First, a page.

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Israel’s Energy Choice

Israel’s Energy Choice

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A few weeks ago Genie Energy, an American energy company, announced that it had found significant quantities of oil and gas in Israel’s disputed Golan Heights territory. Since then, many have speculated that these new-found reserves may be large enough to eventually make Israel self-sufficient in energy. While this is an exciting prospect, the wisdom of drilling in what is nearly universally regarded as an occupied territory is debatable. Israel has other options, and it should take them.

Israel seized the Golan Heights from Syria in the aftermath of the 6-day war in 1967, and effectively annexed the region in 1981. This annexation was subsequently rendered ‘null and void’ by UNSCR 497, and Syria has continued to demand its return. With that country’s civil war descending into still greater chaos, the odds of a serious effort by the Syrian’s at reclamation are lower than ever. Having said that, the Golan occupation will continue to be a scar on Arab-Israeli relations, and whatever government does emerge in Syria will continue to maintain claims to the region. The oil and gas project now underway will certainly complicate any future negotiations, and will likely be interpreted by Syrians and others in the Arab world as an attempt by Israel to solidify their hold on the territory.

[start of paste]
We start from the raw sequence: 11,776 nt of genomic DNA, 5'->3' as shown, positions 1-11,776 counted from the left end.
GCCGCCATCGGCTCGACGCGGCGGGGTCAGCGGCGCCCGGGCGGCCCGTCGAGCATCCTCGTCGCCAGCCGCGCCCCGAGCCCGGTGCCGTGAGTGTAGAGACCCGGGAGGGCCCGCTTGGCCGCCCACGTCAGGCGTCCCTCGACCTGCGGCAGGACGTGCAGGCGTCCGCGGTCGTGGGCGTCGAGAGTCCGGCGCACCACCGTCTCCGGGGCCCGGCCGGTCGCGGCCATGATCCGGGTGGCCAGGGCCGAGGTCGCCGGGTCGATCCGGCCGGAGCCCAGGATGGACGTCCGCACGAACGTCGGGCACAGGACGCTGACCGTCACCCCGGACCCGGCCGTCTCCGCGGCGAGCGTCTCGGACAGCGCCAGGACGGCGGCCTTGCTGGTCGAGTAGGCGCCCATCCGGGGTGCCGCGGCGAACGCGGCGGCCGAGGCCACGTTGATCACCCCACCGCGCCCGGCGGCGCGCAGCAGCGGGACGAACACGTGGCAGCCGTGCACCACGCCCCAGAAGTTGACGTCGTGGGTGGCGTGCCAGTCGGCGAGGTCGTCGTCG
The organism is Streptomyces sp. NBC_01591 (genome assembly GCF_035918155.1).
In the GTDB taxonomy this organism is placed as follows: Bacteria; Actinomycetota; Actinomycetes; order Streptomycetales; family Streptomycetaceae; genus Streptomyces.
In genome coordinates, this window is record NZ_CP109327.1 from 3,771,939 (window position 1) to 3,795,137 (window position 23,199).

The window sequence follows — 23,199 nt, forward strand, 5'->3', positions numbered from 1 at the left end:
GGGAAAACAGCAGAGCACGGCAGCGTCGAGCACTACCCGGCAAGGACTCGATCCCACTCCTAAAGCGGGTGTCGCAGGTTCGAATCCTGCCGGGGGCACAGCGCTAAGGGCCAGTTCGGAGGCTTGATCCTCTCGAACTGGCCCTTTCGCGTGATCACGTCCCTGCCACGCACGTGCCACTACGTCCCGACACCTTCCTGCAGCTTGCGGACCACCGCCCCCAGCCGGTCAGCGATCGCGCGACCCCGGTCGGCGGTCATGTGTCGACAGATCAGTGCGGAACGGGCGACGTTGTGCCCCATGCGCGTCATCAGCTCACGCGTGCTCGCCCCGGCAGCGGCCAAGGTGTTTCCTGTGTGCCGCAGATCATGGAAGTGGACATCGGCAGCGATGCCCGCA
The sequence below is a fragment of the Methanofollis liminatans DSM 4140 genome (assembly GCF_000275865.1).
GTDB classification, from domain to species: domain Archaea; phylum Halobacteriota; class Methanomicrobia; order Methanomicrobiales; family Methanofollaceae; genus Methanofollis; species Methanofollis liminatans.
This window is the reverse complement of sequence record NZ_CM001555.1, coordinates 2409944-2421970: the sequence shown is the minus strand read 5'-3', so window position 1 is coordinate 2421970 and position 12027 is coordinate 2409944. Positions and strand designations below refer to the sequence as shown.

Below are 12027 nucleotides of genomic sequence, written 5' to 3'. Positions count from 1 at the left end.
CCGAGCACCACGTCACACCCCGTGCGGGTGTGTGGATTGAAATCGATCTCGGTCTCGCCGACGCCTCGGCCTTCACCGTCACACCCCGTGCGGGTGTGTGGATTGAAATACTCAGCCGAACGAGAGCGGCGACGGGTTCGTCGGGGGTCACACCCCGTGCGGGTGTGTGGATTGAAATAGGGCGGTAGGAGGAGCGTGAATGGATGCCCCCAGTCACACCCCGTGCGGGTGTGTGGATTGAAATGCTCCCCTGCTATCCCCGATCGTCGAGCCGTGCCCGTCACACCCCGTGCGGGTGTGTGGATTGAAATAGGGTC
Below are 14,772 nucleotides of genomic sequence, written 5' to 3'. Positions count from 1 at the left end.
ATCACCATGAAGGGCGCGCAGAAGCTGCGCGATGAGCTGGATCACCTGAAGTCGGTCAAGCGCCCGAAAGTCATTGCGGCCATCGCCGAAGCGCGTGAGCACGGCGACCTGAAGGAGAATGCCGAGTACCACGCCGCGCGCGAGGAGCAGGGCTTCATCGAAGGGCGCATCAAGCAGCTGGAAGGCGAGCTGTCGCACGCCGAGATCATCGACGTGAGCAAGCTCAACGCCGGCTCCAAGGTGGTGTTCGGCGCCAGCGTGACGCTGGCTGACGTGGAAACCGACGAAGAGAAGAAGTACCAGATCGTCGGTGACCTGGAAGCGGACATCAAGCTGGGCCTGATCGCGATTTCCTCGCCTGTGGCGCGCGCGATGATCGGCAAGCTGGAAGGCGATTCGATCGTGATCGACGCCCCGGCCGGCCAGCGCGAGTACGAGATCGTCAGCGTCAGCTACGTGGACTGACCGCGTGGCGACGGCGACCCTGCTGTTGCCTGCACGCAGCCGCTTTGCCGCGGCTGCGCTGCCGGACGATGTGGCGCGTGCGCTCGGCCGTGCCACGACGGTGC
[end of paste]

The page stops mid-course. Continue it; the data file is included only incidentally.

None of this is in Israel’s interests, especially considering the existence of a far more attractive option. For years now, Noble Energy, also an American energy company, has been trying to develop the Tamar and Leviathan gas fields off Israel’s coast, but the project has been repeatedly delayed by regulatory concerns. The considerable reserves in these fields have the potential to both satisfy Israel’s domestic needs, and enable a lucrative export market. Israel’s subsequent integration into the regional energy market would likely serve to ease tensions and increase the likelihood of peaceful relations. Of course, this outcome is markedly different from that which is likely to result from drilling in Golan.

Unfortunately, the continued regulatory impasse, coupled with low crude prices and a recent gas find off the Egyptian coast, have led many to doubt the viability of the Tamar and Leviathan projects. At least with respect to the first problem, the Israeli government is largely to blame.

Israel can both ensure its energy security and foster better relations with its neighbors, but it cannot do so by drilling in Golan. Rather than unnecessarily antagonizing the Arab world and the international community, Mr. Netanyahu’s government would do better to concentrate on the enormous energy resources within Israel’s internationally recognized territory.

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